The place of craft in a world of mass production.

The place of craft in a world of mass production.

Exhibition Dates: May 25 – July 4, 2012
National Craft Gallery, Kilkenny.

“I walked through the factory listening to anecdotes and sensing the impending changes in the history of glass manufacturing in Ireland. I felt the poignancy of the loss of traditional skills and intimate technical knowledge of a craft, and anger at the narrow vision that had forced this situation to occur.”
Artist Róisín de Buitléar, on the decline of Waterford Crystal

“Life without industry is guilt, and Industry without art is brutality.”
John Ruskin

Between Art & Industry offers an opportunity to explore the shifting relationships between craft and industry and in doing so, to understand the wider contexts of our past and present and make plans for our future.
With the advent of globalisation, methods of manufacturing have shifted dramatically. Outsourcing of labour to other countries has resulted in the decline of industrial manufacturing in Ireland and the UK. This exhibition reflects on those trends, on their consequences and costs, and on the potential for sustainable, highly skilled small-scale production to offer a new model.

Between Art & Industry has been curated by Ann Mulrooney, Manager and Curator of the National Craft Gallery, and is a co-production with the Millennium Court Arts Centre in Portadown.

“The title of this exhibition expresses the relationship of craft to industry. Craft is an intelligence of the hand that creates the bridge between initial inspiration and finished product. It is a specific, skillful, engaged and physical understanding of materials and process, problem-solving by its nature. Shifting values suggest that the evolution of manufacturing now is towards a closer relationship with craft and the handmade. In that sense, this exhibition could be seen as an arc, responding to the legacies of history but also describing a present in which new manifestations of small-scale production can be seen to emerge and survive,” said Ms Mulrooney.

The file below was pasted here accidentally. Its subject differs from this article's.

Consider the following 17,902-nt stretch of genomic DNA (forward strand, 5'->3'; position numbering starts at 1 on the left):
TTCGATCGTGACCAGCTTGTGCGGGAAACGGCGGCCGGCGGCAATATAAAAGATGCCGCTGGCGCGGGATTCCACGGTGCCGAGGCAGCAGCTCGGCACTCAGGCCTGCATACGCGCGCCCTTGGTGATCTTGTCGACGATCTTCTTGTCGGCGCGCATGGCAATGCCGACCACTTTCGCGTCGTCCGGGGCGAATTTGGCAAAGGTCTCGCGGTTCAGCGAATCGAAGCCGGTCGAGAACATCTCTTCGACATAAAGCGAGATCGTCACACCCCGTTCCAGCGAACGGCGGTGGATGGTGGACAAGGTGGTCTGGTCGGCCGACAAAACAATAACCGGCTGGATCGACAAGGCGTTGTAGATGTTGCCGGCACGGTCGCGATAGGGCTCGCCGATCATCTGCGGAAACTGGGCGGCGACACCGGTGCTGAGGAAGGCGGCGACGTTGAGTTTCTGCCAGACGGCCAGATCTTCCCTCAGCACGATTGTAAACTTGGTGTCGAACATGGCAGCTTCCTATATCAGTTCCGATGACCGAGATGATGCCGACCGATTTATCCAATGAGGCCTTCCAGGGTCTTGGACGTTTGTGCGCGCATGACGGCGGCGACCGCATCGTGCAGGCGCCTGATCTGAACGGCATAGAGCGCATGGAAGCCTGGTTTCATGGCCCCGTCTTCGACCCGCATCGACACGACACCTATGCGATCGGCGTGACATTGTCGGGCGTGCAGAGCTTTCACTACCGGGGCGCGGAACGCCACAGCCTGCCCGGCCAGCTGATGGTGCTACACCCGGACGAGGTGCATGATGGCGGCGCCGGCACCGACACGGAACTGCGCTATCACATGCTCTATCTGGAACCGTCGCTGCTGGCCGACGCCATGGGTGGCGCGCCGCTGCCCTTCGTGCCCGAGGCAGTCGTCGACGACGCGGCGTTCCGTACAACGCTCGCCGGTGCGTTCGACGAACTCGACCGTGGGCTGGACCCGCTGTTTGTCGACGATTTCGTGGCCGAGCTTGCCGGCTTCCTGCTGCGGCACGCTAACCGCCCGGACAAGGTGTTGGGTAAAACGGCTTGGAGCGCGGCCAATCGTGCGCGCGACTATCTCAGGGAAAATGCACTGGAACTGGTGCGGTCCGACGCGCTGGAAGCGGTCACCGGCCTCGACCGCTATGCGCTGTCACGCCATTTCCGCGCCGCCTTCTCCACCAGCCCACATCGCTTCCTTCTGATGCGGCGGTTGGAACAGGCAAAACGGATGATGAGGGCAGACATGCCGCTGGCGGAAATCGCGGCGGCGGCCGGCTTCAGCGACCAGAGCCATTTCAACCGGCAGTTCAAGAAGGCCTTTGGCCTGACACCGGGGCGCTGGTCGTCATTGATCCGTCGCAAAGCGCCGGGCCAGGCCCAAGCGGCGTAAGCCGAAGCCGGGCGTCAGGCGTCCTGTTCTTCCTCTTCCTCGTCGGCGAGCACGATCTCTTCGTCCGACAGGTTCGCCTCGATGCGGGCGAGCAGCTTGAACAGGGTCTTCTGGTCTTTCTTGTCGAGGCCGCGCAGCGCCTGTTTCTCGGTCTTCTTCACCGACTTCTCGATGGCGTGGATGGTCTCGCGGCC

Three very different artists have created work exploring these themes, using an evocative mix of audio, film and photography as well as beautifully-made objects and installations.

Neil Brownsword and Róisín de Buitléar consciously explore the human costs of industrial decline and the consequent loss of skills and knowledge; Molloy and Sons offer a different model, artisanal rather than social commentary or artistic expression.

Neil Brownsword (UK) is from Stoke-on-Trent, a world centre for ceramic production, and started his career as an apprentice at the Josiah Wedgwood Factory in 1987. Assuming the role of artist/archaeologist, he unearths and salvages by-products from factories, to create an artistic narrative around the steady closure of factories and the disappearance of indigenous skills.

Róisín de Buitléar (Ireland) has a long association with Waterford Crystal, since her student days at NCAD. As a glass artist, she organised many collaborations with the factory, forming personal relationships with some of the 4000 workers, blowers, cutters, engravers and sculptors employed there.  In 2009, with the help of the Crafts Council of Ireland Irish Craft Bursary, de Buitléar began investigating the history of Irish glass, and recorded oral histories of the factory workers. During this period, Waterford Crystal went into receivership and the contents of the KIlbarry plant were sold, a process Buitléar documented photographically during the open viewing.

In a collaborative process that is also an important part of the work, all of the pieces for this exhibition have been made by hand in Waterford at The Irish Handmade Glass Company,a small workshop established after the closure of the Kilbarry plant by four master glassmakers who originally trained in Waterford Crystal. This work is about the celebration of skill that still exists in the country, and not a lament for its loss.

Molloy & Sons (Ireland), is a two man woollen mill, based in Ardara, Co. Donegal. They are one of the few companies who can proudly claim to create authentic Donegal Tweed. Shaun and Kieran come from generations of weavers. Shaun’s father, John, founded a woollen mill in the mid-20th century, but over the years that mill has gone from making tweed to making knits almost exclusively.

A couple of years ago, Kieran brought an industrial design degree back home, and he and his father decided to take the tweed-making equipment out of mothballs and start up a tiny artisanal weaving company that is quietly building an international reputation.

A seminar looking at historical context and future opportunities for craft production and digital technology will be held in Kilkenny in June. For details contact

Touring Exhibition
Between Art & Industry will tour to Millennium Court Arts Centre, Portadown,
August 4 – September 29, 2012

For more media information about the National Craft Gallery and Between Art & Industry, please contact Christine Monk on 087 675 5329 or